VENICE — If you think Venice is a sleepy little city now, you should have been here 20 years ago.
And so were three of the people who would carry out on Sept. 11, 2001, what mastermind Khalid Sheikh Mohammed called “the planes operation” — the most horrific and deadly terrorist attack on U.S. soil.
Months later, Mohamed Atta, Marwan al-Shehhi and Ziad Jarrah would become known as members of the “Hamburg cell.”
But 20 years ago, in the summer and fall of 2000, they were pretending to be young Middle Easterners interested in learning how to fly, like so many other foreign students in Venice.
Al-Shehhi arrived from Germany in May, the other two in June. Jarrah was the first to make it here, though, and he invited the other two, who were scouting out flight schools in the Midwest, to join him.
He was enrolled at Florida Flight Training Center, then owned by Arne Kruithof; they would sign up at Huffman Aviation, owned by Rudi Dekkers.
All three would earn their commercial pilot’s licenses, then go on to learn on simulators how to maneuver an airliner.
The other leader of the cell was also supposed to come to the U.S. to learn to fly but he couldn’t get into the country. His replacement would take lessons in Arizona, according to the 9/11 Commission report.
Ramzi bin al-Shibh was still involved, though, staying in Europe to help coordinate the attacks: funneling money to the other three cell members and, as the target date approached, working to get the so-called “muscle” terrorists — the ones who would do the actual hijacking and control the passengers — into the country.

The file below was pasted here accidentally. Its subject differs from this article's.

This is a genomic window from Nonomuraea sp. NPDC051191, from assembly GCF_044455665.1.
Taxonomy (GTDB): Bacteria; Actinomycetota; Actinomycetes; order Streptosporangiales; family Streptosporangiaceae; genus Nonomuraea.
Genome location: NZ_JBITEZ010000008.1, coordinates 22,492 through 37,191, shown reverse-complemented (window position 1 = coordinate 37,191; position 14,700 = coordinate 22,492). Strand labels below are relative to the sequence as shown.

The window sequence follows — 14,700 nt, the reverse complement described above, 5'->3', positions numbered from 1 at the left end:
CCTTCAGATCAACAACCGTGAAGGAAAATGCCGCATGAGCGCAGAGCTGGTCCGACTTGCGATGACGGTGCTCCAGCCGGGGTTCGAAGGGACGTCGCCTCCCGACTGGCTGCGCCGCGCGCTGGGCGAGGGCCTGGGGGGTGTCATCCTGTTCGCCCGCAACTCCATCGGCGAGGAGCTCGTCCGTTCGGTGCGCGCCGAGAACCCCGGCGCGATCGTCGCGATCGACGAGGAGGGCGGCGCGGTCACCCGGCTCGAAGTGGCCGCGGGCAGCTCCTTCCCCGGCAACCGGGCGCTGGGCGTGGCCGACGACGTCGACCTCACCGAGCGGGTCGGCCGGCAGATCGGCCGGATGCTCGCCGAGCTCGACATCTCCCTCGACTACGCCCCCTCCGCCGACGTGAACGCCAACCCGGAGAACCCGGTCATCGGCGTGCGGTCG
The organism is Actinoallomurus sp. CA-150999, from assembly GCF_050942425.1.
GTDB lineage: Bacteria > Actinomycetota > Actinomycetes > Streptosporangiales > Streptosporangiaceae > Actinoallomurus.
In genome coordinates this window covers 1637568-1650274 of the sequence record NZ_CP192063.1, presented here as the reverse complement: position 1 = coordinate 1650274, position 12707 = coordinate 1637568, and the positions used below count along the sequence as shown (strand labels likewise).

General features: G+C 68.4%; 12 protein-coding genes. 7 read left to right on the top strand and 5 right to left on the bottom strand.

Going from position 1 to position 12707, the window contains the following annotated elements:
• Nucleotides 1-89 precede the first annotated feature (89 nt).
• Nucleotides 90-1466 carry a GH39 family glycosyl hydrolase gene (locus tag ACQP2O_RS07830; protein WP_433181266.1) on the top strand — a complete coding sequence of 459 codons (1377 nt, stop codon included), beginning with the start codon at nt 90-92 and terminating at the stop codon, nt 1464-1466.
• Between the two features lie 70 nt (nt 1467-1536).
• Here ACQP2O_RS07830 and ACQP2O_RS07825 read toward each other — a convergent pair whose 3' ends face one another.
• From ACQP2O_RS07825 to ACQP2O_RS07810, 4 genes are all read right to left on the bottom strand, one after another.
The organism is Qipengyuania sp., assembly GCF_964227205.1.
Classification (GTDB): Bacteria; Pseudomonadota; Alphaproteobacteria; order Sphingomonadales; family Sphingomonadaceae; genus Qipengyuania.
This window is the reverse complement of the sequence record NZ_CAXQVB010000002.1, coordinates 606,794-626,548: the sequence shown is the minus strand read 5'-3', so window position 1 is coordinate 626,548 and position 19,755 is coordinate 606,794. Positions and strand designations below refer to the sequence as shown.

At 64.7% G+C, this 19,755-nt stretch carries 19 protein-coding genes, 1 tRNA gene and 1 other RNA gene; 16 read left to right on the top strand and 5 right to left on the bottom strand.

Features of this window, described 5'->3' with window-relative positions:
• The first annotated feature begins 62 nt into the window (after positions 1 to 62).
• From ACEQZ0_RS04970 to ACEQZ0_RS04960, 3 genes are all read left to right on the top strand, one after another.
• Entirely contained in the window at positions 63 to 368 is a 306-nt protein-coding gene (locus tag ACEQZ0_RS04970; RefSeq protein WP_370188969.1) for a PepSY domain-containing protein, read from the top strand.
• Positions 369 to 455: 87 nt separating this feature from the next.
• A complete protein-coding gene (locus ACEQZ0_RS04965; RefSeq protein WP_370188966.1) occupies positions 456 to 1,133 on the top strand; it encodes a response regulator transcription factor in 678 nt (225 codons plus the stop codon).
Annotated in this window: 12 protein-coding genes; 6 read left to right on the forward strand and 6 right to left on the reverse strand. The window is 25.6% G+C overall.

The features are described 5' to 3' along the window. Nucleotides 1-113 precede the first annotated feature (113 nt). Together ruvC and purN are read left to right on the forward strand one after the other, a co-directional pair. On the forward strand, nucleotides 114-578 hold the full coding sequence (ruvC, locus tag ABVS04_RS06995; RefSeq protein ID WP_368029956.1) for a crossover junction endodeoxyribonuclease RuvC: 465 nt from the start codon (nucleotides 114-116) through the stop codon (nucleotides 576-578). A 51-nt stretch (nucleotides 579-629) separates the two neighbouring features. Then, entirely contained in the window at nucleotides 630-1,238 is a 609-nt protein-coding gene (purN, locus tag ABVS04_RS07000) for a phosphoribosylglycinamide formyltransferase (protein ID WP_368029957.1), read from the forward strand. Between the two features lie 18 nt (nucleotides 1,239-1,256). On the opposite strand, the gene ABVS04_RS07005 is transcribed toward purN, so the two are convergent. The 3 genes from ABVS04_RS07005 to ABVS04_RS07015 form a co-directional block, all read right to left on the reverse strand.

But their presence was only needed because four men were able to surreptitiously learn enough about flying jets to be able to use them as weapons.
Of the three terrorists-in-waiting in Venice, Jarrah kept a low profile. He had a German girlfriend with whom he remained close.
Atta, on the other hand, made an impression.
And it wasn’t a good one.
In his book “Welcome to Terrorland,” investigative reporter Daniel Hopsicker, recounts the stories of several people who, post 9/11, said they had crossed paths with Atta and al-Shehhi, whose relationship, some said, created the impression that al-Shehhi was Atta’s bodyguard.
Anne Greaves, a British flight student who often flew the plane Atta trained in before or after his lessons, told an interviewer with the Australian Broadcasting Corp. that her instructor said Atta was connected to the House of Saud.
In fact, he was Egyptian and al-Shehhi was from the United Arab Emirates. Jarrah was Lebanese.